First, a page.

05/28/2003 11:00PM

Prestons once again have Kentucky home

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LEXINGTON, Ky. - Art and Stephanie Preston have signed an agreement to privately purchase Romanoaks Farm in Versailles, Ky., marking the Preston family's return to Kentucky's Thoroughbred business.

Romanoaks covers about 140 acres between Payne's Mill Road and Pisgah Pike, and the Prestons plan to purchase about 80 acres of the property from Denny and Lou Nunnelly. The Nunnellys, who are interested in both Quarter Horse and Thoroughbred racing, purchased the farm for $1.9 million at auction in March. They will keep the back 40 acres of the farm and intend to build a house there.

The Prestons' portion of the farm includes the main residence that fronts onto Payne's Mill Road, three additional residences, and three barns. The property is in close proximity to WinStar Farm, formerly called Prestonwood, which brothers Art, Jack, and the late J. R. Preston sold to Ken Troutt and Bill Casner in 2000.

Stephanie Preston declined to disclose the price of the farm. She said that she and her husband would rename their portion of the farm Oxbow Farm, after their new stable name.

"We'll use it mainly as a lay-up facility," she said. "All of our horses in training will be at Keeneland, where we're in Barn 48."

Preston said that E. Wayne Becker, a former assistant to Pat Byrne and manager of the Prestons' farm in Texas, would train the Oxbow string.

The Prestons sold most of their Texas-bred bloodstock last December with the goal of rebuilding a stable of horses they felt could compete successfully in Kentucky. To that end, they bought 10 juveniles at Fasig-Tipton Midlantic's recent 2-year-old sale in Timonium, Md., and they've shipped 17 of their Texas-bred yearlings to Kentucky to join the stable.

"We've got 20 stalls at Keeneland, and we've probably got a total of about 50 head," Stephanie Preston said. "We'll probably also buy 15 to 25 weanlings."

Preston added that Oxbow is considering pinhooking some weanlings, but she emphasized that the stable would designate the pinhook candidates at purchase time and would not simply cull stock in the market.

Preston, who has a veterinary master's degree from Texas A&M University and now plans to pursue a Ph.D., said she'd like to use Oxbow Farm to continue studying management techniques for raising young horses to promote soundness.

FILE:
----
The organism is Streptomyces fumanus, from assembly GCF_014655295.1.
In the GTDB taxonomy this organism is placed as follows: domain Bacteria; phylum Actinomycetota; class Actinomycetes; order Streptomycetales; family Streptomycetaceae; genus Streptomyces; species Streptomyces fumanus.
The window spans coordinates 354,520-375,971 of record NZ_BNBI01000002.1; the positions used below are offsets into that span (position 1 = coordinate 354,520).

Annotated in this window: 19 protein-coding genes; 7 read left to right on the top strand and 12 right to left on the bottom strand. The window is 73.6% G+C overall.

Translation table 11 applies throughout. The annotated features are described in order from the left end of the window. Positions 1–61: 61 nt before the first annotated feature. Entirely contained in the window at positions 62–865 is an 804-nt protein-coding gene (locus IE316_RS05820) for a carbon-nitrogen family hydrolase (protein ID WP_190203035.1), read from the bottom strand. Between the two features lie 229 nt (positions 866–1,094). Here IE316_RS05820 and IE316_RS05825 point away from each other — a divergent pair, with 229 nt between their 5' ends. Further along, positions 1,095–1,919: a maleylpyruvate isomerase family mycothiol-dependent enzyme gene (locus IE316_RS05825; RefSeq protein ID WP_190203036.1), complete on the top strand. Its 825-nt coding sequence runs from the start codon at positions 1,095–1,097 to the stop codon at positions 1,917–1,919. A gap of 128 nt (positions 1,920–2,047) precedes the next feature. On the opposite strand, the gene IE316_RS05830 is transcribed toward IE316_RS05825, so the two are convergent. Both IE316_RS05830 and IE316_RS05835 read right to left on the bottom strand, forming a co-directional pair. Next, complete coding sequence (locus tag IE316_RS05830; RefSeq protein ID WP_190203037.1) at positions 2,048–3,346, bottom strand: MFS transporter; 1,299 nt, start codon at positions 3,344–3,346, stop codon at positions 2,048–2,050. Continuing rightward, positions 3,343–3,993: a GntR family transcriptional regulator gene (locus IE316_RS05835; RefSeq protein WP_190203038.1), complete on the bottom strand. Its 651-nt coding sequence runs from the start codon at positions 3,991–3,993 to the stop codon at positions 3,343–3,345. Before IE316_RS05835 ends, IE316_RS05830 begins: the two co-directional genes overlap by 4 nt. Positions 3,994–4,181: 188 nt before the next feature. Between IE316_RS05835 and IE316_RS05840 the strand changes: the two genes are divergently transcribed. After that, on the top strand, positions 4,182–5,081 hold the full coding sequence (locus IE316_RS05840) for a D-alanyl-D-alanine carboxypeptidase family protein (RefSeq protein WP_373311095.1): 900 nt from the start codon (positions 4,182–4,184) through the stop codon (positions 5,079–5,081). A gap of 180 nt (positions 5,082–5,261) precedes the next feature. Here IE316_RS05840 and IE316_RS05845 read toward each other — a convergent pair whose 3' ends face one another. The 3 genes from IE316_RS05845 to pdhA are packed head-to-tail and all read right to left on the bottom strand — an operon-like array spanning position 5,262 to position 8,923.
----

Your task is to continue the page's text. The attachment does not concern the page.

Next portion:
"In Texas, we got into a routine where we raised our horses a little differently, letting them be horses, and we've had some success with keeping them sound," she said. "That gives us some confidence that we can raise good, sound horses to sell at 2.

"By 'letting them be horses,' I mean we did some different things like pasture-breeding, foaling mares out in the pasture, letting the young horses run together in big fields. We had 4,000 acres in Texas, and either we had to have a huge staff to do things like Kentucky farms or we could just let them be horses. It's worked well for us."

In the short term, Preston said she and her husband would expand the former Romanoaks main residence and use it as a second home, spending most of their time in Houston.

"For now, the Romanoaks property is a good size for us," she said. "The plan has always been for us to get back to Lexington and back into the horse business with a slightly different approach to raising horses, with the intention of raising and racing a sounder horse."

* Lady Blackfoot, dam of North American Grade 1 winner and $1.4 million earner Labeeb, has died at Brick Kiln Stud in England due to foaling complications, according to Racing Post. Lady Blackfoot, a stakes winner by Prince Tenderfoot, also produced Grade 2 winner Fanmore, Grade 1-placed Madame L'Enjoleur, and Irish champion older horse Alrassaam.

* According to data released this week by the University of Kentucky, the Livestock Disease Diagnostic Center in Lexington has received 442 submissions of aborted fetuses and late-term foals in the first 21 weeks of the year, down dramatically from the 794 it received for the same period last year.